The Future: Part VII

future 3Future of Policing Essays: American Policing in 2022

Part VII

During the next few weeks I will be publishing excerpts from twenty or more of these essays with the hope of generating some discussion on what these police leaders and academics have to say about the future of our men and women in blue.

Enjoy and please comment!

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“By 2022, experience will have educated society of the falsehood of the cliché ‘more with less’ as it relates to policing. Communities will have realized that it is physically and logistically impossible to literally pro­ duce more of a service or product in an environment of increasing demands with less resources or material. Policing can and will broaden its responsibilities, raise performance standards, and demand a greater effort from its ranks. But without a fundamental change in the foundation, framework, and ideology of the police organization, the law of diminishing returns will rule the day, and success, if experienced at all, will hardly be sustainable (my emphasis).

“This shift in the paradigm of delivering services will be accomplished well before 2022 by those who have properly managed expectations of the  community and made the people themselves the catalysts of the preferred change. The transition of each other’s roles in the police-community relationship will be from the most prevalent model of a customer being serviced by a vendor to a true partnership with each participant accepting greater responsibility in the process for desired outcomes.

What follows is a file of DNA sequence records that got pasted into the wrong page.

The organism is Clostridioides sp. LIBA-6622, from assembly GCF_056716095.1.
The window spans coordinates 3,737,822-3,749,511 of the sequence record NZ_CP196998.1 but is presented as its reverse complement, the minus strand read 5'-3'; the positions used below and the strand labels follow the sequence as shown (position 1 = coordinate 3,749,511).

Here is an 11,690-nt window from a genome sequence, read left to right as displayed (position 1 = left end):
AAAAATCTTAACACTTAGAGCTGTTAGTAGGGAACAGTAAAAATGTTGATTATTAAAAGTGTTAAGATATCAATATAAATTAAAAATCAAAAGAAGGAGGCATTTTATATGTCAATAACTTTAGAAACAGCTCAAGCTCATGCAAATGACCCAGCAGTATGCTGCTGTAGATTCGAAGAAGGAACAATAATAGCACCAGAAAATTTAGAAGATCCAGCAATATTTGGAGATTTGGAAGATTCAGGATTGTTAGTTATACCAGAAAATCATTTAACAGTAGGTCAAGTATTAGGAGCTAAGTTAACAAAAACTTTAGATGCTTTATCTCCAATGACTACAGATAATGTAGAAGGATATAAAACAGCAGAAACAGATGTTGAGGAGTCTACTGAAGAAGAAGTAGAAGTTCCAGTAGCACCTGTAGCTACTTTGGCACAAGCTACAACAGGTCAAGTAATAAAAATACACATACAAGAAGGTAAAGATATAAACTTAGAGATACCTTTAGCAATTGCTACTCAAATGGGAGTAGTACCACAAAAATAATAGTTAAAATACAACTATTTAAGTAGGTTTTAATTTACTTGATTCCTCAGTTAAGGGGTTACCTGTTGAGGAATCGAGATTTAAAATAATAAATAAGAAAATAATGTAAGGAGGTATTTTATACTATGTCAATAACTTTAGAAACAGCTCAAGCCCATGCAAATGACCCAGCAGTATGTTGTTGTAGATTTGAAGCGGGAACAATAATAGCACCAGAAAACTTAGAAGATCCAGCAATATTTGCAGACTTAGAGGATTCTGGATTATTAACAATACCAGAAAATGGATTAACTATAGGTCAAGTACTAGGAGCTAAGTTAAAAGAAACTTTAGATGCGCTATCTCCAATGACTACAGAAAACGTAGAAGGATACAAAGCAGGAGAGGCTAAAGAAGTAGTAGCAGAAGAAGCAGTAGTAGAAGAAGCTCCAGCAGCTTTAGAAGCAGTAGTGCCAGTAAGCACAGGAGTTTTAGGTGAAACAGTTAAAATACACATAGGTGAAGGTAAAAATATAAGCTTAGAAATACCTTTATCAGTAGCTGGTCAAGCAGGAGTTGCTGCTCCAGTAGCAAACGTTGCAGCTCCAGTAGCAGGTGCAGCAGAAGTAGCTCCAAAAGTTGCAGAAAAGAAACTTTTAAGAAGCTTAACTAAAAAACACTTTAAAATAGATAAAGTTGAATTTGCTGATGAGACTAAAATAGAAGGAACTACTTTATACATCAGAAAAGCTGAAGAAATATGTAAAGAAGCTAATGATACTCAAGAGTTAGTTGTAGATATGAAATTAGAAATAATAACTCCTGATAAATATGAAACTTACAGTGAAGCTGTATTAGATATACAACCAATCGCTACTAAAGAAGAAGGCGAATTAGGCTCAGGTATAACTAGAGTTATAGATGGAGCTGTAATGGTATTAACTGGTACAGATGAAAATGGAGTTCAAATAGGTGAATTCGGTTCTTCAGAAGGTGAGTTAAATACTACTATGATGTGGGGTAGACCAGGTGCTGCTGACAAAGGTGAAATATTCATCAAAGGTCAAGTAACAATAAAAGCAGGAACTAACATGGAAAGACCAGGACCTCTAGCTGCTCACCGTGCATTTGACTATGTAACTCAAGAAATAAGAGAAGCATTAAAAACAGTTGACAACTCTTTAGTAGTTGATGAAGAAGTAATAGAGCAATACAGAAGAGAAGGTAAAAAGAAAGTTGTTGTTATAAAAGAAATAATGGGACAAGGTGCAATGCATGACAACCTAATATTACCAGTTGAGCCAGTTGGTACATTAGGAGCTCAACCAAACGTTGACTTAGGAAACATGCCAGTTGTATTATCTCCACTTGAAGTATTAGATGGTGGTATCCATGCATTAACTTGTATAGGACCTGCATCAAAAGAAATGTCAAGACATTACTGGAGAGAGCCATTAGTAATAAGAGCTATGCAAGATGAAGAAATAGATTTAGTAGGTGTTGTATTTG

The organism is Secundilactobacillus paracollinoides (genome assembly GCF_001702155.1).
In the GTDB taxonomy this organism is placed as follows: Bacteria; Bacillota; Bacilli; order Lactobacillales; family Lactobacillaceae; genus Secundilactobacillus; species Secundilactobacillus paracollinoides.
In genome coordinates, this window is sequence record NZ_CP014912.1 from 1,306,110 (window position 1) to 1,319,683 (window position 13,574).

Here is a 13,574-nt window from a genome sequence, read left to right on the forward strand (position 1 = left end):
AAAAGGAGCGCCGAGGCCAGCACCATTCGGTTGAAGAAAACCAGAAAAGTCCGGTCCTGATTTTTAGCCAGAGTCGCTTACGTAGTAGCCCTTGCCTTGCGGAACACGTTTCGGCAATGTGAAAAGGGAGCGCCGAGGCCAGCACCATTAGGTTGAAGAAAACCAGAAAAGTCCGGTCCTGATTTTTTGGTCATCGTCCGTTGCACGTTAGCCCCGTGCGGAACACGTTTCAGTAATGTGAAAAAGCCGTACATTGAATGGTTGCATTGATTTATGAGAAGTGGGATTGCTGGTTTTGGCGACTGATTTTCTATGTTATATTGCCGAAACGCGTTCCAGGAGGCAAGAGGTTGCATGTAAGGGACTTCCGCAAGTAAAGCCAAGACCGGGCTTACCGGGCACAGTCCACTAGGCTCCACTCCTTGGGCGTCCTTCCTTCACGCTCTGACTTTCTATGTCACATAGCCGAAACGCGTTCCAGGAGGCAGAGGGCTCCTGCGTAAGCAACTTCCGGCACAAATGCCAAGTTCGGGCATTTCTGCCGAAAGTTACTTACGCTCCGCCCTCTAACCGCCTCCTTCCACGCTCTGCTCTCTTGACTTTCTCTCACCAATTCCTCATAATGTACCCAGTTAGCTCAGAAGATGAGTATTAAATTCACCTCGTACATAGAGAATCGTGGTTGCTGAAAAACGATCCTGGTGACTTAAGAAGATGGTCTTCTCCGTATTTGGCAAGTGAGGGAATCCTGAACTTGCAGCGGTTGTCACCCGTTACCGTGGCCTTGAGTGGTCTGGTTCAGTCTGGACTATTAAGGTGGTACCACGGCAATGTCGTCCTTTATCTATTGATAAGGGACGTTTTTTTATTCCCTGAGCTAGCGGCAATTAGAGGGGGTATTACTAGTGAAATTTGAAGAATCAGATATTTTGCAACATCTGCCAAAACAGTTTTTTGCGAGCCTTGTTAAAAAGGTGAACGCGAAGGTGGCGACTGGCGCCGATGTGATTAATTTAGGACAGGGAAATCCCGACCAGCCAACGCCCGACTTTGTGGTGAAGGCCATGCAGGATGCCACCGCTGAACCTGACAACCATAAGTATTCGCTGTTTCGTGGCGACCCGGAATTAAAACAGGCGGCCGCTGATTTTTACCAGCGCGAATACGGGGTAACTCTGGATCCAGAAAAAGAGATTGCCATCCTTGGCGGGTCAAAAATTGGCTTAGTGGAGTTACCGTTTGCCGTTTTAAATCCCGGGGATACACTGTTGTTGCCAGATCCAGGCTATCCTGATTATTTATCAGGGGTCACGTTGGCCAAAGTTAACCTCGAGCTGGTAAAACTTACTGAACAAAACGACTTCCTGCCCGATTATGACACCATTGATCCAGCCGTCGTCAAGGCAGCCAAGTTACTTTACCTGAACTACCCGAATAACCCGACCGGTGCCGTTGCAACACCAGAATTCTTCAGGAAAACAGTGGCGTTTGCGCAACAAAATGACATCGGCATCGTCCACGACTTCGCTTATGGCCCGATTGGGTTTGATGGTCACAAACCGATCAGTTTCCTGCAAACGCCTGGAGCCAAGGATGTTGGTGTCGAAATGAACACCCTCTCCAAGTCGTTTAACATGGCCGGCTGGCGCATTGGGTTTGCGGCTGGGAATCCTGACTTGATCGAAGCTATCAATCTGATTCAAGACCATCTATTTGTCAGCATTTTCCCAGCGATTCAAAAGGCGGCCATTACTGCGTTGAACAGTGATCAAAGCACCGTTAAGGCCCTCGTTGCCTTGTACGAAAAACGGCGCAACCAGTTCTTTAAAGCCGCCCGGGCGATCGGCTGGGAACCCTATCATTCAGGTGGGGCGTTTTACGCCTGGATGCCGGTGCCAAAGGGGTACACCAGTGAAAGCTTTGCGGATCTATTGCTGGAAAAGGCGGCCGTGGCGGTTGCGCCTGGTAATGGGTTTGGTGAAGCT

“Residents will welcome this adjustment as they enjoy the synergistic product of a concentrated police- community relationship with a narrower focus on the greatest priorities. This occurs when police agencies can no longer perform concierge-like services and cease attempting to deliver on the skewed logic of our Professional Era forefathers who guaranteed a cop to arrive at every received call. And no longer will the benchmark for success be measured solely by police response times to crimes that have already occurred.”

[J. Scott Thomson, chief of the Camden (New Jersey) Police Department.]


“Since the introduction of community policing in the 1980s, few departments have fully implemented the concept as the foundational philosophy of their organizations. Rather, community policing has coexisted alongside the traditional reactive model for patrol. For the most part, jurisdictions were not really forced to make choices between the two operating modalities…

“In the future, patrol will look quite different. The non-emergency responses will be handled by civilians or by greater reliance on technology. There will be fewer patrol officers, but they will be highly focused problem solvers who will rely heavily on research to determine the focus of their daily activities (my emphasis). Such research will identify not only criminals but also key persons or places in the community in order to enhance the legitimacy of the agency. Their training will focus heavily on interpersonal communications and scenario-based problem solving. Their equipment will be rich on data access, and their weaponry will be heavily less than lethal. The use of force will be discreet, surgical, and effective.

“The essence of police service will never change. We will always strive to protect the innocent and pursue the guilty. We will always recognize that law enforcement determines the truth or falsity of the constitution and our system of laws. In short, what we do will not change, but how we do it is going to change quite radically. I think it’s going to be quite exciting.”

[Bernard K. Melekian is director of the Office of Community Oriented Policing Services Prior to joining the COPS Office, he was the chief of police for the city of Pasadena, California.]